Jane Eyre Tone and Diction Essay

960 Words Sep 29th, 2008 4 Pages
Jane Eyre The novel Jane Eyre is a story about a stoic woman who fights her entire life through many trials and tribulations until she finds true love and achieves an almost nirvana-like state of being. The manner, in which Charlotte Bronte writes, her tone and diction especially, lends its self to the many purposes of the novel. The diction of Bronte usually had characteristics of gothic culture and showed the usually negative and angry inner thoughts of Jane. The tone of the novel was there sympathetic towards Jane and displayed her as an intelligent and kind person who has been given a terrible lot in life. This allows the audience to feel connected with Jane because most people have gone through times in their life where they have …show more content…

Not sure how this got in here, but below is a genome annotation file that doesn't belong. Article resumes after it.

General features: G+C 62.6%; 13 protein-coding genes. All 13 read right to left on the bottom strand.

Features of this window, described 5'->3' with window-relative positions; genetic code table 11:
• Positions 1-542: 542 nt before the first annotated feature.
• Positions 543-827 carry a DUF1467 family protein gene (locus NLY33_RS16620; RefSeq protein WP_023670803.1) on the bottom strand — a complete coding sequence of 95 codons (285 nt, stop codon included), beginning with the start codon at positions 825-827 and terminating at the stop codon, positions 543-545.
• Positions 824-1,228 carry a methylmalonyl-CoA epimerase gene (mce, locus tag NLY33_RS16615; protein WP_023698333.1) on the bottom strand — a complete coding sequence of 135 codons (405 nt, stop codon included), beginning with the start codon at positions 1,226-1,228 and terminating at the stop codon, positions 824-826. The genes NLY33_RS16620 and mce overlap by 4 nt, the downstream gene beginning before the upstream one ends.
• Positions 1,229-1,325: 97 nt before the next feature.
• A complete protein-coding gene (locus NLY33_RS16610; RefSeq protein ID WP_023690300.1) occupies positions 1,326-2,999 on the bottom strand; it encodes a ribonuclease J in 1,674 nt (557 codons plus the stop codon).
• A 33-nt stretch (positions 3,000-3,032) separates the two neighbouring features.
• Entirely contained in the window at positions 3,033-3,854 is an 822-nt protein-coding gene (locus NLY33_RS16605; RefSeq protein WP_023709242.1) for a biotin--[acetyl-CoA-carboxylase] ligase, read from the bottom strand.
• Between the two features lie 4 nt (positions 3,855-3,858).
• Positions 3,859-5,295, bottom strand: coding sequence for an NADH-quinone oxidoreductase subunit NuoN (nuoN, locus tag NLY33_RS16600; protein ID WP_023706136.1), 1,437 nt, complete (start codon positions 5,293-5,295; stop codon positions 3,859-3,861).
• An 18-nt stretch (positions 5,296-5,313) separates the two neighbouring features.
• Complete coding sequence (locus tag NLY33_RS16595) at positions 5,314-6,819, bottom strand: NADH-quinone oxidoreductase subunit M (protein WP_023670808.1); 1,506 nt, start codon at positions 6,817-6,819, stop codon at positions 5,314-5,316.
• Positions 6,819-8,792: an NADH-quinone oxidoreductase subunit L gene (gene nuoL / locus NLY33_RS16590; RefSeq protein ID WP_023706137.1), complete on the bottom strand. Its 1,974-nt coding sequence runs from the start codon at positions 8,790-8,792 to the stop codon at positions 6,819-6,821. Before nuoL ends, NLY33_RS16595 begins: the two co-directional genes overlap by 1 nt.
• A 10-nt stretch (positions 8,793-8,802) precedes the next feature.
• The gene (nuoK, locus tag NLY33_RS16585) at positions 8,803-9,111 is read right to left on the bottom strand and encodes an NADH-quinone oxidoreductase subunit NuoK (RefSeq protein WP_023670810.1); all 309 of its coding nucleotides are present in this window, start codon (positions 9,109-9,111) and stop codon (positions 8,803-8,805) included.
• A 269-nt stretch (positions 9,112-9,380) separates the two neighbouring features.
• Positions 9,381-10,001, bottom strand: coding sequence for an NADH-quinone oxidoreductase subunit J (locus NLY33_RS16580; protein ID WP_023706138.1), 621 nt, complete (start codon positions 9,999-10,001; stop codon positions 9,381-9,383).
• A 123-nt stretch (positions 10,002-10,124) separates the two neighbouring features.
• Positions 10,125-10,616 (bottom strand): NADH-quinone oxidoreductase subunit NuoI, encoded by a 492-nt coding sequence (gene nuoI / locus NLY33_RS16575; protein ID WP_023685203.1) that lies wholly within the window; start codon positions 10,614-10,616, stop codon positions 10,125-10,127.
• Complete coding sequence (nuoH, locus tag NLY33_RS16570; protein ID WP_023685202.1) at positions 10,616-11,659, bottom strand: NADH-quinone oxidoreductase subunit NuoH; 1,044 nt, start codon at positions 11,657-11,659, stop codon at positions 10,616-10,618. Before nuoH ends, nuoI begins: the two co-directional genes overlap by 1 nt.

Reed was doing to her, which would allow the audience to detest Mrs. Reed more and strengthen the bond between Jane and the audience. The tone of the passage is also very negative. The way the sentence is arranged makes it sound even painful. The accusation did not only hurt her feelings, but it cut through her heart. That phrase will call to the readers minds a painful and volatile image that one incorporates with maliciousness. The rough cacophonous sound of the words like accusation, cut, and obliterate made the readers uncomfortable reading the sentence. The audience will feel much sympathy for Jane because the sentence structure itself causes anguish. Again similar to diction, the tone of the passage and the rest of the essay is used to create a strong bond between the readers and Jane so that all her problems can be more easily related and more interesting. While the previous passage showed how Bronte’s diction and tone of Jane’s inner thoughts provoked sympathy; there are also times when external factors are shown in a light that demonstrate the dreadfulness of Jane’s life. In a section in which Jane describes her teacher, she shows her displeasure of each teacher by giving scathing descriptions of each teacher, “I was still looking at them, and also at intervals examining the teachers-none of whom precisely pleased me for the stout one was a little coarse, the dark on not a little fierce, the foreigner harsh and grotesque, and Miss Miller, poor thing!

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